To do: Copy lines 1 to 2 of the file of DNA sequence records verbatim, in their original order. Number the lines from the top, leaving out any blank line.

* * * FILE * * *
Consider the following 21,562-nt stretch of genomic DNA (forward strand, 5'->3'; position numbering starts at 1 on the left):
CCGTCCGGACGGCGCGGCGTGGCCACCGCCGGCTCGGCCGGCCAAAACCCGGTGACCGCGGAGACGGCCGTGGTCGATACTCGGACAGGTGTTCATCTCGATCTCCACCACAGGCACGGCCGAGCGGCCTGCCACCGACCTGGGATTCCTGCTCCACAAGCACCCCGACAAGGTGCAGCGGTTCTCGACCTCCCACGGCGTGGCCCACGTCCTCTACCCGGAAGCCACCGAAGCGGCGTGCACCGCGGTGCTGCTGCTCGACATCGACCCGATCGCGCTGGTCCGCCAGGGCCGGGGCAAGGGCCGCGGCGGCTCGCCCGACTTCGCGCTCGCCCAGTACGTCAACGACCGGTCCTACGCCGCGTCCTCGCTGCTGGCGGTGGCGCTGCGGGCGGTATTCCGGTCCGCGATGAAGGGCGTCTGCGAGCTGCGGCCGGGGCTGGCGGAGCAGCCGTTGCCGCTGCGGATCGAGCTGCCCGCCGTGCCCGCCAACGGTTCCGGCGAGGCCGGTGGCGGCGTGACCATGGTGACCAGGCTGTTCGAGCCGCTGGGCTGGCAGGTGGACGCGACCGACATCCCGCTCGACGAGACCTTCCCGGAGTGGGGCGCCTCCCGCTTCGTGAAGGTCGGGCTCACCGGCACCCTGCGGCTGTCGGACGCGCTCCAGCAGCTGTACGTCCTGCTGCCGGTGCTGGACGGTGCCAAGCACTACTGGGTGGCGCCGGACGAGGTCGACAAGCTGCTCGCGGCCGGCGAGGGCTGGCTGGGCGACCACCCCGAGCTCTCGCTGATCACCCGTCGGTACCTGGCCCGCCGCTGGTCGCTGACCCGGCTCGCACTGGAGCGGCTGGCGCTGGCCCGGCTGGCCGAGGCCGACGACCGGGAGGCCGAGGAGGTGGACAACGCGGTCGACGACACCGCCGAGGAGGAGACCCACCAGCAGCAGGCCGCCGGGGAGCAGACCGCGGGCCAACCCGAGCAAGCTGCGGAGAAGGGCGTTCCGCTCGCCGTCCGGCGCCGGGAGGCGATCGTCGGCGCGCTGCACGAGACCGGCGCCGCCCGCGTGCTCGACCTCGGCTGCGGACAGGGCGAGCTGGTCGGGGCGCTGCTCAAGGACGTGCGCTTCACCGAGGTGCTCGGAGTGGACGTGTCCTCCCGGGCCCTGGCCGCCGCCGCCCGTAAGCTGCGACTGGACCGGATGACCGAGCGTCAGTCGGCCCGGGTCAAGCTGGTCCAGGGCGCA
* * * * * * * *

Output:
Consider the following 21,562-nt stretch of genomic DNA (forward strand, 5'->3'; position numbering starts at 1 on the left):
CCGTCCGGACGGCGCGGCGTGGCCACCGCCGGCTCGGCCGGCCAAAACCCGGTGACCGCGGAGACGGCCGTGGTCGATACTCGGACAGGTGTTCATCTCGATCTCCACCACAGGCACGGCCGAGCGGCCTGCCACCGACCTGGGATTCCTGCTCCACAAGCACCCCGACAAGGTGCAGCGGTTCTCGACCTCCCACGGCGTGGCCCACGTCCTCTACCCGGAAGCCACCGAAGCGGCGTGCACCGCGGTGCTGCTGCTCGACATCGACCCGATCGCGCTGGTCCGCCAGGGCCGGGGCAAGGGCCGCGGCGGCTCGCCCGACTTCGCGCTCGCCCAGTACGTCAACGACCGGTCCTACGCCGCGTCCTCGCTGCTGGCGGTGGCGCTGCGGGCGGTATTCCGGTCCGCGATGAAGGGCGTCTGCGAGCTGCGGCCGGGGCTGGCGGAGCAGCCGTTGCCGCTGCGGATCGAGCTGCCCGCCGTGCCCGCCAACGGTTCCGGCGAGGCCGGTGGCGGCGTGACCATGGTGACCAGGCTGTTCGAGCCGCTGGGCTGGCAGGTGGACGCGACCGACATCCCGCTCGACGAGACCTTCCCGGAGTGGGGCGCCTCCCGCTTCGTGAAGGTCGGGCTCACCGGCACCCTGCGGCTGTCGGACGCGCTCCAGCAGCTGTACGTCCTGCTGCCGGTGCTGGACGGTGCCAAGCACTACTGGGTGGCGCCGGACGAGGTCGACAAGCTGCTCGCGGCCGGCGAGGGCTGGCTGGGCGACCACCCCGAGCTCTCGCTGATCACCCGTCGGTACCTGGCCCGCCGCTGGTCGCTGACCCGGCTCGCACTGGAGCGGCTGGCGCTGGCCCGGCTGGCCGAGGCCGACGACCGGGAGGCCGAGGAGGTGGACAACGCGGTCGACGACACCGCCGAGGAGGAGACCCACCAGCAGCAGGCCGCCGGGGAGCAGACCGCGGGCCAACCCGAGCAAGCTGCGGAGAAGGGCGTTCCGCTCGCCGTCCGGCGCCGGGAGGCGATCGTCGGCGCGCTGCACGAGACCGGCGCCGCCCGCGTGCTCGACCTCGGCTGCGGACAGGGCGAGCTGGTCGGGGCGCTGCTCAAGGACGTGCGCTTCACCGAGGTGCTCGGAGTGGACGTGTCCTCCCGGGCCCTGGCCGCCGCCGCCCGTAAGCTGCGACTGGACCGGATGACCGAGCGTCAGTCGGCCCGGGTCAAGCTGGTCCAGGGCGCA